The chairman of a State House Subcommittee issued a letter warning his colleagues that the undermining of the legislative process by unelected bureaucrats in Tennessee is a reality.
Representative Micah Van Huss (R-Jonesborough) wrote the letter dated January 30, 2019. Van Huss is a member of the House Health Committee, Judiciary Committee and Public Health Committee and is the Chairman of the newly-formed Constitutional Protections and Sentencing Subcommittee.
It was as the chairman of that subcommittee that Van Huss found himself in a meeting with a department director, after which he felt compelled to issue his written warning.
“One of the very first things this person said to me was that they would be of great help this year and that if there is a bad bill they will be able to put a big fiscal note on it,” he wrote.
“During the course of the meeting,” Van Huss added, “a similar statement was made a second time.”
Van Huss chose not to mention the bureaucrat by name, but did state that it was a department director. According to the State Employee Salary Search Results page of the Transparent Tennessee website, there are approximately 300 job titles that contain “director” or “dir,” obscuring the person’s identity.
Making such a statement is quite a bold if not a risky move, because, as visitors to Representative Van Huss’s office would observe, there is a written notification that recording is in progress.
Van Huss expressed his concern “that this is how our committee chairmen have been talked to for who knows how long.”
Indeed, there has long been speculation that bills not viewed favorably with legislative leadership or the administration would then be subject to hefty costs associated with the bill’s implementation. The cost information then gets passed on as part of the research included with a bill’s fiscal note, which often has the effect of killing the legislation for lack of funding.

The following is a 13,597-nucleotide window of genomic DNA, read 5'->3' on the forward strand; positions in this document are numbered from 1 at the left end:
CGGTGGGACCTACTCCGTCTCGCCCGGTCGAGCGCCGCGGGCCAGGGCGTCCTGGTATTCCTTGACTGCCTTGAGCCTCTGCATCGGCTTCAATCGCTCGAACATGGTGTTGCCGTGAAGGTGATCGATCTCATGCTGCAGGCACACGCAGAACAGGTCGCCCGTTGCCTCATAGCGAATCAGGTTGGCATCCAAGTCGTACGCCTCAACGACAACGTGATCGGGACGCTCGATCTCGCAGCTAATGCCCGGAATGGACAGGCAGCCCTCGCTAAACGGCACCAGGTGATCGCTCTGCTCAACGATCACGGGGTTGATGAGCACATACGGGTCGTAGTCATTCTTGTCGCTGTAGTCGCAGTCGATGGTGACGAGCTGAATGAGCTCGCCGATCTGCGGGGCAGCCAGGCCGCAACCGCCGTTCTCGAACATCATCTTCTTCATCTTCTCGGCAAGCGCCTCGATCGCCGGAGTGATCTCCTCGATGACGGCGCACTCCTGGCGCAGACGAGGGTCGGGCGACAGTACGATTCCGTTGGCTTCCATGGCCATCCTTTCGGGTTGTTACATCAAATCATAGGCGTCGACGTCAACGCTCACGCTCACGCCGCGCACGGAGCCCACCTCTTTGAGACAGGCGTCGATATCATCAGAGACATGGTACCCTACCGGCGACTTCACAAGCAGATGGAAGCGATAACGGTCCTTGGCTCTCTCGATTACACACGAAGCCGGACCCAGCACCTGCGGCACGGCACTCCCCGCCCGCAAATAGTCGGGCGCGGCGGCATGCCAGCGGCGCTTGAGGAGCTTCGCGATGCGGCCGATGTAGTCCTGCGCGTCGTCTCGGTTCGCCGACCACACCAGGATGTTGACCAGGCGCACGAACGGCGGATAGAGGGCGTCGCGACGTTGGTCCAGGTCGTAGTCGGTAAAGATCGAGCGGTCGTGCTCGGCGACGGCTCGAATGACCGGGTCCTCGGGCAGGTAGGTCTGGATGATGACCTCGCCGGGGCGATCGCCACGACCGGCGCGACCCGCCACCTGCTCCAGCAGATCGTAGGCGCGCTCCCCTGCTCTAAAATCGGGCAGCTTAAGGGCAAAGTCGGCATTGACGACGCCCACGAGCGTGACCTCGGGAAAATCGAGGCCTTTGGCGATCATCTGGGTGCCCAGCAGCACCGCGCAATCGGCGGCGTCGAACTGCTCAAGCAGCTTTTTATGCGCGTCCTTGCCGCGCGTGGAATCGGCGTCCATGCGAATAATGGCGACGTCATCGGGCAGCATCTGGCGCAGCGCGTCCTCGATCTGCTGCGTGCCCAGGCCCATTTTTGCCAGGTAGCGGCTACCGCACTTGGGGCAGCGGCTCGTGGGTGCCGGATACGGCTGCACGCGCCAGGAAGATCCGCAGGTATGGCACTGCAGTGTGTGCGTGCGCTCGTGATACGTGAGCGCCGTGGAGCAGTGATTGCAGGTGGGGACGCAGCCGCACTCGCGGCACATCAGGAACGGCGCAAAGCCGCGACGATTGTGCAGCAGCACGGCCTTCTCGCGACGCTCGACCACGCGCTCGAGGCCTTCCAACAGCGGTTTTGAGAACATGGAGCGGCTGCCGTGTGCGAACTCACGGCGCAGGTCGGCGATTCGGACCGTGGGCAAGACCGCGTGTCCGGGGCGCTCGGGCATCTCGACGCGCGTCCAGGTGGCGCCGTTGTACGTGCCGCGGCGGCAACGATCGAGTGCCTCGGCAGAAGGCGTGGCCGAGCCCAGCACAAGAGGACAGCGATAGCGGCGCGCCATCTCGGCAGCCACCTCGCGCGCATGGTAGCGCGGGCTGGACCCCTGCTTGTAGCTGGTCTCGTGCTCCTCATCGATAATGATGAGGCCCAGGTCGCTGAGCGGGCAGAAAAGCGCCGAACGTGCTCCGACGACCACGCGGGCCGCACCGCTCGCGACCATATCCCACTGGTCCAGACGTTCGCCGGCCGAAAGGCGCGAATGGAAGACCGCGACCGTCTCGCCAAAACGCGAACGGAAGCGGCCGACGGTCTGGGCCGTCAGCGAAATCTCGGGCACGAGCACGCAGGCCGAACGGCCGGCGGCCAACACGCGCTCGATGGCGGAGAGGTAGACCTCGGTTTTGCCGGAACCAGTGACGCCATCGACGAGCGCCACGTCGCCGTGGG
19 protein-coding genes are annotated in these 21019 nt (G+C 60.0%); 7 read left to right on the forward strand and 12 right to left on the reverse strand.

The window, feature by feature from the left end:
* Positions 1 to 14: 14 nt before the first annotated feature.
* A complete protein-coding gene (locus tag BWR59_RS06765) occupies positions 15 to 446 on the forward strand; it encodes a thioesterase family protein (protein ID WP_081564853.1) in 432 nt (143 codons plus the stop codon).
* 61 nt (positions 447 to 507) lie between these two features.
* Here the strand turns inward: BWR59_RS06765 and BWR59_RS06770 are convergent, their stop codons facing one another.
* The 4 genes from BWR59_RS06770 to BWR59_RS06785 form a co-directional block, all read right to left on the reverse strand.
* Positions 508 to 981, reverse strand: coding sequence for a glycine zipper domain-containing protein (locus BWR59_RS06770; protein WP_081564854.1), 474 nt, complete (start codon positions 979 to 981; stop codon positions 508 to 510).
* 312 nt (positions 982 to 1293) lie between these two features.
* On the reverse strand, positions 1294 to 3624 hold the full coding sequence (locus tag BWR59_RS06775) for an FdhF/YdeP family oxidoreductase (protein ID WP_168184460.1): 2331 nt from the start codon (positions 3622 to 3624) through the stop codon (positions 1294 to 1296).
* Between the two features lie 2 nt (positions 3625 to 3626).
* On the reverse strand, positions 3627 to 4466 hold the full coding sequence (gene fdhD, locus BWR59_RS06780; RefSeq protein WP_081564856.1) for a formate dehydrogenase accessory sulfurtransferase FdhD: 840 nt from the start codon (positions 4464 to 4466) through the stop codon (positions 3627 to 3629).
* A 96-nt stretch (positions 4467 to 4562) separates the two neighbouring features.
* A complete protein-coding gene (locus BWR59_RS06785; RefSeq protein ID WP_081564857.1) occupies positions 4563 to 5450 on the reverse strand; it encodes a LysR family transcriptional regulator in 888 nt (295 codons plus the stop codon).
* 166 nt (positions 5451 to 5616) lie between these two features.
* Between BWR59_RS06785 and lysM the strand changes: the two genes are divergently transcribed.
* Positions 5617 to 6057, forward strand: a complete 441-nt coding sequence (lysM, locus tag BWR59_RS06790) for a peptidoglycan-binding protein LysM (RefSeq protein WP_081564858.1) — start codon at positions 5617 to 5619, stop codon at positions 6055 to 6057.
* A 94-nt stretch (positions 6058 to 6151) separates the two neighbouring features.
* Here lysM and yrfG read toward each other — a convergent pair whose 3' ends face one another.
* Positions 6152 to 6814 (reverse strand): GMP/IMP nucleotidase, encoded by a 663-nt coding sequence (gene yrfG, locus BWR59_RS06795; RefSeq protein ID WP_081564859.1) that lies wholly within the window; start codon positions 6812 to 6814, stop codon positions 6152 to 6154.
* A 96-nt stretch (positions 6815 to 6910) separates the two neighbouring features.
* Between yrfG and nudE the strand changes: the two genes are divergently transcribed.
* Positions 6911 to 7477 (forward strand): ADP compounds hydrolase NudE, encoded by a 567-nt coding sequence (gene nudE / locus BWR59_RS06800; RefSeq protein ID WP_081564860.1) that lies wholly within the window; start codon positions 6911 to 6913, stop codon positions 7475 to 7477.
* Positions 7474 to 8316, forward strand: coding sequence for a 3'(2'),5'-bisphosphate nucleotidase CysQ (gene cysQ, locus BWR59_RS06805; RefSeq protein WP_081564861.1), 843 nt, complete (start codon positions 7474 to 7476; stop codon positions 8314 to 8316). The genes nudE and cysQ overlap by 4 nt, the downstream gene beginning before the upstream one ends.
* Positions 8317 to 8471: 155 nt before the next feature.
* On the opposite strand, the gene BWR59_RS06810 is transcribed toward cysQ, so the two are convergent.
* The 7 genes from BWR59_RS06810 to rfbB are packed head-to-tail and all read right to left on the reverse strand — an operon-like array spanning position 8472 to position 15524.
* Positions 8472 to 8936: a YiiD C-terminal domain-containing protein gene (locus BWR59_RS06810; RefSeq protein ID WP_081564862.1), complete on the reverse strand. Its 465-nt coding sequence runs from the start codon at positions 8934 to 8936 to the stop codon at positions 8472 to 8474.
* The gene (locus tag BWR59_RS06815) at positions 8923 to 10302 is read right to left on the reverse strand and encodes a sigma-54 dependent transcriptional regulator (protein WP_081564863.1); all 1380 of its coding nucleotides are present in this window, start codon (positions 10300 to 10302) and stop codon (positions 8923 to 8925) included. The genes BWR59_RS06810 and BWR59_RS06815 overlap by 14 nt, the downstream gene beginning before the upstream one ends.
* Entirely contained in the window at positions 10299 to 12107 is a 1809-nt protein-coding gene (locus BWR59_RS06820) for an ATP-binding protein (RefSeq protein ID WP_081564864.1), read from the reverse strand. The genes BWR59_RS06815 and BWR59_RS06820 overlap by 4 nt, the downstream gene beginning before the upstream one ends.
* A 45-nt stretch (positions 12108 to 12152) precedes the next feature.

Van Huss himself has sponsored bills known to be viewed unfavorably particularly related to the 2nd Amendment, some more than once, that could have been the object of bureaucratic undermining.
Reinforcing the roles in the legislative process, Van Huss said, “It is the responsibility of the people’s representatives to legislate for our constituents,” adding, “It is not a bureaucrat’s job to try to kill legislation that someone deems bad.”
In closing, Van Huss advised the course of action in the event a House member has such an encounter, “If you experience something similar, please let our leadership team or myself know, so that the appropriate steps can be taken to fix this process.”
The offer made to Van Huss suggests that the practice of putting big fiscal notes on “bad bills” is one that found at least some level of acceptance with previous committee chairs, and as he stated, albeit in another context, “for who knows how long.”
However, the closing to Van Huss’s letter indicates that with the new leadership in the House, presumably referring to Speaker Glen Casada (R-Franklin), the practice will no longer be tolerated.
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